Ashley is a foster, adoptive and biological mom who likes to talk about feelings and eat ranch with every entree. She is a licensed counselor at Ataraxis Counseling where she supports women and their families with the beautiful chaos of life’s transitions. You can hear more from her on her blog at ataraxiscounseling.com

My daughter is only 10 months old and so fortunately, I have a long way to go in understanding the beautiful complexities of adopting transracially. I do know that though I look at both of my daughters and see two uniquely displayed personalities and physically made bodies, I feel the same insurmountable love for them both.  I know from other friends who have adopted transracially that as their child grows up and starts to understand people’s looks, questions and comments, that things can feel heavy and confusing. I believe that this isn’t unique to transracial adoption, as many kids who were adopted struggle to sort through those questions related to their beginnings and their biology. But adopting transracially is specifically identifying because from the outside, our family looks different. We don’t match. We can’t avoid the topic of adoption coming up, simply by trying to avoid those discussions that day at the grocery store, simply because our beautiful daughter doesn’t look like us. We have heard, “One doesn’t look like the other!” and “Whose kids are these? Yeah, but who is her mom?” “What’s this one’s story?”  Only to have me ignore inappropriate comments on occasion, redirect frequently, or directly ensure there is no confusion by stating plainly, “Yes, they are both my daughters. Yes, I am their mother. No, I am not the nanny. Yes, they are sisters.” And for now, with both of my daughters being so young, these encounters may be draining for me, but somehow I can find reprieve in knowing for now, my daughter doesn’t understand these questions. That won’t last forever though.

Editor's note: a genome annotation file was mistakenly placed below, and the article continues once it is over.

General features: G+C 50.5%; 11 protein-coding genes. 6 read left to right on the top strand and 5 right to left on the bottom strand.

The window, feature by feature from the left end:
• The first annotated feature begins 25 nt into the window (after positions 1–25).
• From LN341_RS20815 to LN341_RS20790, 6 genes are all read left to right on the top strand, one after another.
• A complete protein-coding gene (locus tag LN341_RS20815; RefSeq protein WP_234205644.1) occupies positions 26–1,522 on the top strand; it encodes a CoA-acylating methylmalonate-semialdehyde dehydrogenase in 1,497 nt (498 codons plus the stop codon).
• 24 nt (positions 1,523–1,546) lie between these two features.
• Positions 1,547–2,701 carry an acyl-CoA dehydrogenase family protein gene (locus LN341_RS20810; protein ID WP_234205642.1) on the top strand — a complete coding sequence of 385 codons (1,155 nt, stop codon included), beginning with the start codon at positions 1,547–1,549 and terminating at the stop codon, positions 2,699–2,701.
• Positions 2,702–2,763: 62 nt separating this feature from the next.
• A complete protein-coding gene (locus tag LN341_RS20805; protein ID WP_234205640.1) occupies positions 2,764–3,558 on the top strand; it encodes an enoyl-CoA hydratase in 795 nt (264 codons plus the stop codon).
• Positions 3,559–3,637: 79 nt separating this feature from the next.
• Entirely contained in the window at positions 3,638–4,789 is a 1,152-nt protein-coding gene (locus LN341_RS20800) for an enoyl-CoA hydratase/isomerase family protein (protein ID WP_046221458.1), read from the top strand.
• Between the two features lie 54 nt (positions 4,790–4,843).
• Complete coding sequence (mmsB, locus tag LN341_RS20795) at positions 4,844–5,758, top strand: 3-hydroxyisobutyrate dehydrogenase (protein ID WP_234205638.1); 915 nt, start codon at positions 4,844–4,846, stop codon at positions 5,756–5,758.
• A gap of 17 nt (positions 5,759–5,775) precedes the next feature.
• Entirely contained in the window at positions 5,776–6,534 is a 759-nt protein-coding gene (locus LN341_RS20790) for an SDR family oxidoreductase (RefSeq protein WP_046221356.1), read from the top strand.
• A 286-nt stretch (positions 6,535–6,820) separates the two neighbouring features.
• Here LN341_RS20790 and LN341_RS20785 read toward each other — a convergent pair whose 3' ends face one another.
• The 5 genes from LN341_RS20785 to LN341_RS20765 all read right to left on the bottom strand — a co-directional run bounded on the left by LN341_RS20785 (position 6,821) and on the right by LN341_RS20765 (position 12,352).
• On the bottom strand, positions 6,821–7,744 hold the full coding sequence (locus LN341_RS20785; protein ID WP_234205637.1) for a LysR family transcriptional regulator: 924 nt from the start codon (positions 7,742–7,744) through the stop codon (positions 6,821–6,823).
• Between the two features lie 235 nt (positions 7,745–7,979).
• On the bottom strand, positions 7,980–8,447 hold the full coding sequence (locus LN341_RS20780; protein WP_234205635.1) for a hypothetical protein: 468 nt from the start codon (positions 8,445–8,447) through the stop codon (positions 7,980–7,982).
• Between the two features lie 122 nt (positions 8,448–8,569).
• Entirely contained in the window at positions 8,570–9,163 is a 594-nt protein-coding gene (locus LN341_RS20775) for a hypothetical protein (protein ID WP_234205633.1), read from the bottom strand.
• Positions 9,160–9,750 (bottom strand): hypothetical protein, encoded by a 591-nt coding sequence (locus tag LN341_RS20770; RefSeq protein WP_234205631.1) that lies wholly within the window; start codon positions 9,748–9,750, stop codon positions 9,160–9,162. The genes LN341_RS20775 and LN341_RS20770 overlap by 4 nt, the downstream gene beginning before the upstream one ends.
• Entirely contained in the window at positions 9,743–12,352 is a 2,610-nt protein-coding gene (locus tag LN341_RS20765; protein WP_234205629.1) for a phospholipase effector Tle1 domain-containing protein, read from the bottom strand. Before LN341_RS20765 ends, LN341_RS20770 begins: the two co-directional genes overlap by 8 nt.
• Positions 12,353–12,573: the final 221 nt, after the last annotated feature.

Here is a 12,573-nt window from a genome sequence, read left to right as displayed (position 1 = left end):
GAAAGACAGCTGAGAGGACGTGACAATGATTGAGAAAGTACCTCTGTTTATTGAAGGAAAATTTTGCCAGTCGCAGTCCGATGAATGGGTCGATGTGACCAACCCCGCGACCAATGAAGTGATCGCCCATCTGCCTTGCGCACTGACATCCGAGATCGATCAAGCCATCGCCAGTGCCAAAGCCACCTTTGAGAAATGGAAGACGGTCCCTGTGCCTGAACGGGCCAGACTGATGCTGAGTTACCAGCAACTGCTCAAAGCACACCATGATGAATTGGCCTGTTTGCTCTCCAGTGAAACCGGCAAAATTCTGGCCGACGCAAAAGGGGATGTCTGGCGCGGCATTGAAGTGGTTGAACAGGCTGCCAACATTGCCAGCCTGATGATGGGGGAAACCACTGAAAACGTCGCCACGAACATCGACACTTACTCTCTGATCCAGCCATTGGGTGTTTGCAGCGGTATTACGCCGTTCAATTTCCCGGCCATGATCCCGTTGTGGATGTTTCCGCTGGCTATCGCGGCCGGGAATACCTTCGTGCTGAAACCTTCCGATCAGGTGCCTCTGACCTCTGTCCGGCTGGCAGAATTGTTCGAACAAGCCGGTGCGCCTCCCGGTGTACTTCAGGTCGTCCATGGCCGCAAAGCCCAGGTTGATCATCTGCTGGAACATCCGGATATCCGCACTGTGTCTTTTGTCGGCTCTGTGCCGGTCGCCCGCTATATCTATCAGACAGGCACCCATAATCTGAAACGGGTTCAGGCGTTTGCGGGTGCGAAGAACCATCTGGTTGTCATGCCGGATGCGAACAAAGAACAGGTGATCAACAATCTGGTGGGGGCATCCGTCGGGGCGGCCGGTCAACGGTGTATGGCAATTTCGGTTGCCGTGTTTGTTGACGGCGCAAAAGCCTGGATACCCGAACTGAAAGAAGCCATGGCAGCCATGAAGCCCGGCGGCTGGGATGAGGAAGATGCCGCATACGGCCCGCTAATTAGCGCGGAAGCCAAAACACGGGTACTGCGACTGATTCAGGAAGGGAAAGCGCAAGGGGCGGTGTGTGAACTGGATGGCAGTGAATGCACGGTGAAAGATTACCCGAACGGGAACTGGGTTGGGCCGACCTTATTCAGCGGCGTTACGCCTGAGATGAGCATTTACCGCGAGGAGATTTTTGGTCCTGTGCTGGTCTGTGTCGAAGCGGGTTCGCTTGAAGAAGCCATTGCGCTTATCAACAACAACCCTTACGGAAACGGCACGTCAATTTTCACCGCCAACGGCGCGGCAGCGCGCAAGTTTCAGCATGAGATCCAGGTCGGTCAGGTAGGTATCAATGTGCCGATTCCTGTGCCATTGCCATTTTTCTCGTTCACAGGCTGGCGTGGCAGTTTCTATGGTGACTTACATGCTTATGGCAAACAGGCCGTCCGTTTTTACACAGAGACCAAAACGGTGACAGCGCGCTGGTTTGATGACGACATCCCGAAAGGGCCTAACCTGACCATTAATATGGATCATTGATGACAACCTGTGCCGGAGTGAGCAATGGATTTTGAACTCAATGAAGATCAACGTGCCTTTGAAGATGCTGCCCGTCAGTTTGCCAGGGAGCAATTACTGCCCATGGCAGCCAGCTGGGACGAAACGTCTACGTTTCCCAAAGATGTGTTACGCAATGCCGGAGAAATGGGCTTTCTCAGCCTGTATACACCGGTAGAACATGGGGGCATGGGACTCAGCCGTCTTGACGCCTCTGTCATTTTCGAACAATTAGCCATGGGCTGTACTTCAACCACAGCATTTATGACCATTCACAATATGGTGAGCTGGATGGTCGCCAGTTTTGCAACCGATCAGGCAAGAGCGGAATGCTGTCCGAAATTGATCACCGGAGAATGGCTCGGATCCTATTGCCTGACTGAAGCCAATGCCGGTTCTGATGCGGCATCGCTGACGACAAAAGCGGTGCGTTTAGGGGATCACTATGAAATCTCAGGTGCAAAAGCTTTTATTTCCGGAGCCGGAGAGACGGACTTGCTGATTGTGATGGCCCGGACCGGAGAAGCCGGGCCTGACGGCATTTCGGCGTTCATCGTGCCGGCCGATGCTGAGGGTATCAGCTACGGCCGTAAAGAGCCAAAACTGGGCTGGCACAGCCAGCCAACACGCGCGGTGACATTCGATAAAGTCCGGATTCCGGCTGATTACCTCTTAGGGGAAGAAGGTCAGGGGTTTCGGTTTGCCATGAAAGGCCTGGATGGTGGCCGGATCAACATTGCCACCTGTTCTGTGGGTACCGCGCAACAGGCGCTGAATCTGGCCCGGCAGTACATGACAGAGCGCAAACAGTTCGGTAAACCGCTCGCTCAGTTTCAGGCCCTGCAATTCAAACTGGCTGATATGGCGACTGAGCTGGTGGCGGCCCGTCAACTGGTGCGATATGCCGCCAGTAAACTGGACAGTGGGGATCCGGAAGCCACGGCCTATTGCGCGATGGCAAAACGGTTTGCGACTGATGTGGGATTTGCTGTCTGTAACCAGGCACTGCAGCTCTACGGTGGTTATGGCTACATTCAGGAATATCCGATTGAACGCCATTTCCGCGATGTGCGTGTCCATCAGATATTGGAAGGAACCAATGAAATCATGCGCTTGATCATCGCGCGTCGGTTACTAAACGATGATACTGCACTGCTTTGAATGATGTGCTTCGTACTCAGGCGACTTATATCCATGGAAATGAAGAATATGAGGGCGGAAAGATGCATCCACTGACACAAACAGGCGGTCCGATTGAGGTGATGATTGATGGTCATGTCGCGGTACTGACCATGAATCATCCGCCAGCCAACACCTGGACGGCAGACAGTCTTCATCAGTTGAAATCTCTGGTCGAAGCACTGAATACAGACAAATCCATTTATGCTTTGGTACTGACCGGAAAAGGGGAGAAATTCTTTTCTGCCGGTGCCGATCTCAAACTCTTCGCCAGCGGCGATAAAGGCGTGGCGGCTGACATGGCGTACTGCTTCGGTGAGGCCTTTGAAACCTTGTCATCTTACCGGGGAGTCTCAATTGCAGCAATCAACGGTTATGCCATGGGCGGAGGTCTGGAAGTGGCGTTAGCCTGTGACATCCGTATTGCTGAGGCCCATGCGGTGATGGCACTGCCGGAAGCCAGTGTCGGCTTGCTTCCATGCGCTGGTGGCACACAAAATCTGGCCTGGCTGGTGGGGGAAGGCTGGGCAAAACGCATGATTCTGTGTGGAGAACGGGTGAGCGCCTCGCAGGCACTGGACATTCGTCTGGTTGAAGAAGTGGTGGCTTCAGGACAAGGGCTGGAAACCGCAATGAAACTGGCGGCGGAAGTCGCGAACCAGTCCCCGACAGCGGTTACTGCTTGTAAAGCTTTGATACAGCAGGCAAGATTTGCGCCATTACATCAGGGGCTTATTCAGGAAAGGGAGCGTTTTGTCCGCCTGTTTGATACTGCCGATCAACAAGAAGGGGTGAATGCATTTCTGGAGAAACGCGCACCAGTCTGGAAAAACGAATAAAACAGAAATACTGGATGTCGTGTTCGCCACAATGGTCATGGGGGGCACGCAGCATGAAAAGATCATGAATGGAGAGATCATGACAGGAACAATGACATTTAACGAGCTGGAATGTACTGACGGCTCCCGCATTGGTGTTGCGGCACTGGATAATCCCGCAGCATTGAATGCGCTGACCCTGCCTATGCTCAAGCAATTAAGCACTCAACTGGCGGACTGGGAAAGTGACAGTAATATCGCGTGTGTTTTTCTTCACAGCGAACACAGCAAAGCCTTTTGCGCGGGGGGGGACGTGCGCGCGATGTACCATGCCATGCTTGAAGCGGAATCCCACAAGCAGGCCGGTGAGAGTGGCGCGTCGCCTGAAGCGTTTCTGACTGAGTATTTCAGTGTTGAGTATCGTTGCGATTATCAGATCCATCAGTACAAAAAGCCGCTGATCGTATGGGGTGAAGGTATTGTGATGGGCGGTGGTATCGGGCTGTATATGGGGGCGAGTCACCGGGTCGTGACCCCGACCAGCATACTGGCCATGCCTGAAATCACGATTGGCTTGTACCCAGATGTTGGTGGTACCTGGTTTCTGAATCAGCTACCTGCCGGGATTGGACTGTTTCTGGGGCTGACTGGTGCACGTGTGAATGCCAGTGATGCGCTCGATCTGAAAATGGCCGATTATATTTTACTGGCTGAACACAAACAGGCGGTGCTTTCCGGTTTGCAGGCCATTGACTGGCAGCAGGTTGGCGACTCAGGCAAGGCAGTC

If I’m being honest, one of my least favorite pieces of adoption is the reality that it comes with the responsibility to educate. I’m not saying this is an every moment kind of responsibility, but it certainly is a frequent occurrence. I certainly enjoy sharing what we’ve learned with our adoption community and with our friends and family. But educating strangers when the opportunity arises can feel heavy.  Many times people insert their questions out of mere curiosity and fascination: not because they are necessarily wanting to learn how to grow their families through adoption. Though I believe it’s helpful to consider people having the best intentions with questions out in public, I have to remember to create boundaries out of respect for my daughter’s story, as well as my own emotional wellbeing! I remember taking a swim class with my eldest before our youngest was born. There was a white mother in the swim class with us last summer who had her beautiful black daughter with her. I could tell she was on edge with everyone’s attentive looks at her daughter, and I had in particular been smiling at her because our daughter was on her way into this world and I was hoping to connect with her. I realize now that though she may have seemed disengaged, she simply may have wanted to just be a mom at swim class with her daughter. Not to be seen as an adoptive mom at swim class or to be eagerly waiting for another moment to connect with another hopeful adoptive mom. I feel that way sometimes too. When I take my daughters to a park or some other public outing, I just want to be a mom sometimes. I don’t always want to get into the topic of adoption like so many strangers want to engage in many days. I think this is a unique piece that comes with adopting transracially. We don’t blend in and most days, people want to engage on the topic.